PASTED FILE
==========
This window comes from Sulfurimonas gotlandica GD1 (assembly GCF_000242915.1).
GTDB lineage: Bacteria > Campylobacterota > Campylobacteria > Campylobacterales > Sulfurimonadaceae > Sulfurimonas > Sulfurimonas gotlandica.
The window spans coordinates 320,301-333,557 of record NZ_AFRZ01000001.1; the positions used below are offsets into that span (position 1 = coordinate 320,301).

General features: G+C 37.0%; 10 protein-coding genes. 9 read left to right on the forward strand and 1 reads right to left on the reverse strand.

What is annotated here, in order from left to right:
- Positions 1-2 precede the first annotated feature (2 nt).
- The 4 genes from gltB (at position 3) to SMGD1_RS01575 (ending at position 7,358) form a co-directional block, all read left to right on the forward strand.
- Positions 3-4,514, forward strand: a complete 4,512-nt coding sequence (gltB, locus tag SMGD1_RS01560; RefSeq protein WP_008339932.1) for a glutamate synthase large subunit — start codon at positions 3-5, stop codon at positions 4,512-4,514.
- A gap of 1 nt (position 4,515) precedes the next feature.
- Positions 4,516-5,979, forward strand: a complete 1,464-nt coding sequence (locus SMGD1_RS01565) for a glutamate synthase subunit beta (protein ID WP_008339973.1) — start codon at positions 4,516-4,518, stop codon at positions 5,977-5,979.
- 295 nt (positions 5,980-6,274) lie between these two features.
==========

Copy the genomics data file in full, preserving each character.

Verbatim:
This window comes from Sulfurimonas gotlandica GD1 (assembly GCF_000242915.1).
GTDB lineage: Bacteria > Campylobacterota > Campylobacteria > Campylobacterales > Sulfurimonadaceae > Sulfurimonas > Sulfurimonas gotlandica.
The window spans coordinates 320,301-333,557 of record NZ_AFRZ01000001.1; the positions used below are offsets into that span (position 1 = coordinate 320,301).

General features: G+C 37.0%; 10 protein-coding genes. 9 read left to right on the forward strand and 1 reads right to left on the reverse strand.

What is annotated here, in order from left to right:
- Positions 1-2 precede the first annotated feature (2 nt).
- The 4 genes from gltB (at position 3) to SMGD1_RS01575 (ending at position 7,358) form a co-directional block, all read left to right on the forward strand.
- Positions 3-4,514, forward strand: a complete 4,512-nt coding sequence (gltB, locus tag SMGD1_RS01560; RefSeq protein WP_008339932.1) for a glutamate synthase large subunit — start codon at positions 3-5, stop codon at positions 4,512-4,514.
- A gap of 1 nt (position 4,515) precedes the next feature.
- Positions 4,516-5,979, forward strand: a complete 1,464-nt coding sequence (locus SMGD1_RS01565) for a glutamate synthase subunit beta (protein ID WP_008339973.1) — start codon at positions 4,516-4,518, stop codon at positions 5,977-5,979.
- 295 nt (positions 5,980-6,274) lie between these two features.